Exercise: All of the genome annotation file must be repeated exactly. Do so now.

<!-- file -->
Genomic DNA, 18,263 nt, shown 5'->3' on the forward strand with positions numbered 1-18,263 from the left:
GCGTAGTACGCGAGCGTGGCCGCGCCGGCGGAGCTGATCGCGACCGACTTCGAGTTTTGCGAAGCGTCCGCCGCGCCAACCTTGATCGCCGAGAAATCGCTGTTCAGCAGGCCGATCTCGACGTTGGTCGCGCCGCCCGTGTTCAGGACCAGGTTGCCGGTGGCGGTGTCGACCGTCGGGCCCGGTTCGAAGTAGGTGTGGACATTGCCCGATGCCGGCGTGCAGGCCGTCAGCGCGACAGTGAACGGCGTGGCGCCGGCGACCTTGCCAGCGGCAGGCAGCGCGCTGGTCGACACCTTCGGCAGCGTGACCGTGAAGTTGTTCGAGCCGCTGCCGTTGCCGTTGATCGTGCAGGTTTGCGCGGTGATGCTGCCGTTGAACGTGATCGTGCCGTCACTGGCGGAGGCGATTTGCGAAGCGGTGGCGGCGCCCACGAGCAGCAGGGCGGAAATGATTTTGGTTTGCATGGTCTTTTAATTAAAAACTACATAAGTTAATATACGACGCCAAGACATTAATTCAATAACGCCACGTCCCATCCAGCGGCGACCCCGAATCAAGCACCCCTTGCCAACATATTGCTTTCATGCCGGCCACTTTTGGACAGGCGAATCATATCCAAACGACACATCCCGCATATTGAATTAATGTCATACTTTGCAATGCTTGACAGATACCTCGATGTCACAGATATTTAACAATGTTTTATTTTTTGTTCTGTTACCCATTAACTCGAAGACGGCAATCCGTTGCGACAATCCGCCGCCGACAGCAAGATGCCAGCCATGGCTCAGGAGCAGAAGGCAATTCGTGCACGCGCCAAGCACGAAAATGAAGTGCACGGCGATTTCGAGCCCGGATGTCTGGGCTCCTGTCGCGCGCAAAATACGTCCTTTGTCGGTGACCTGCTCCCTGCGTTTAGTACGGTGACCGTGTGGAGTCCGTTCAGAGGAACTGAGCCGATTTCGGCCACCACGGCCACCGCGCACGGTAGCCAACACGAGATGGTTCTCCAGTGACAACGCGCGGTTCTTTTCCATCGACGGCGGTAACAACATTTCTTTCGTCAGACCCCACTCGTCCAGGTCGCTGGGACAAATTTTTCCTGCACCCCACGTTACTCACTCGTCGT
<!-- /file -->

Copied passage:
Genomic DNA, 18,263 nt, shown 5'->3' on the forward strand with positions numbered 1-18,263 from the left:
GCGTAGTACGCGAGCGTGGCCGCGCCGGCGGAGCTGATCGCGACCGACTTCGAGTTTTGCGAAGCGTCCGCCGCGCCAACCTTGATCGCCGAGAAATCGCTGTTCAGCAGGCCGATCTCGACGTTGGTCGCGCCGCCCGTGTTCAGGACCAGGTTGCCGGTGGCGGTGTCGACCGTCGGGCCCGGTTCGAAGTAGGTGTGGACATTGCCCGATGCCGGCGTGCAGGCCGTCAGCGCGACAGTGAACGGCGTGGCGCCGGCGACCTTGCCAGCGGCAGGCAGCGCGCTGGTCGACACCTTCGGCAGCGTGACCGTGAAGTTGTTCGAGCCGCTGCCGTTGCCGTTGATCGTGCAGGTTTGCGCGGTGATGCTGCCGTTGAACGTGATCGTGCCGTCACTGGCGGAGGCGATTTGCGAAGCGGTGGCGGCGCCCACGAGCAGCAGGGCGGAAATGATTTTGGTTTGCATGGTCTTTTAATTAAAAACTACATAAGTTAATATACGACGCCAAGACATTAATTCAATAACGCCACGTCCCATCCAGCGGCGACCCCGAATCAAGCACCCCTTGCCAACATATTGCTTTCATGCCGGCCACTTTTGGACAGGCGAATCATATCCAAACGACACATCCCGCATATTGAATTAATGTCATACTTTGCAATGCTTGACAGATACCTCGATGTCACAGATATTTAACAATGTTTTATTTTTTGTTCTGTTACCCATTAACTCGAAGACGGCAATCCGTTGCGACAATCCGCCGCCGACAGCAAGATGCCAGCCATGGCTCAGGAGCAGAAGGCAATTCGTGCACGCGCCAAGCACGAAAATGAAGTGCACGGCGATTTCGAGCCCGGATGTCTGGGCTCCTGTCGCGCGCAAAATACGTCCTTTGTCGGTGACCTGCTCCCTGCGTTTAGTACGGTGACCGTGTGGAGTCCGTTCAGAGGAACTGAGCCGATTTCGGCCACCACGGCCACCGCGCACGGTAGCCAACACGAGATGGTTCTCCAGTGACAACGCGCGGTTCTTTTCCATCGACGGCGGTAACAACATTTCTTTCGTCAGACCCCACTCGTCCAGGTCGCTGGGACAAATTTTTCCTGCACCCCACGTTACTCACTCGTCGT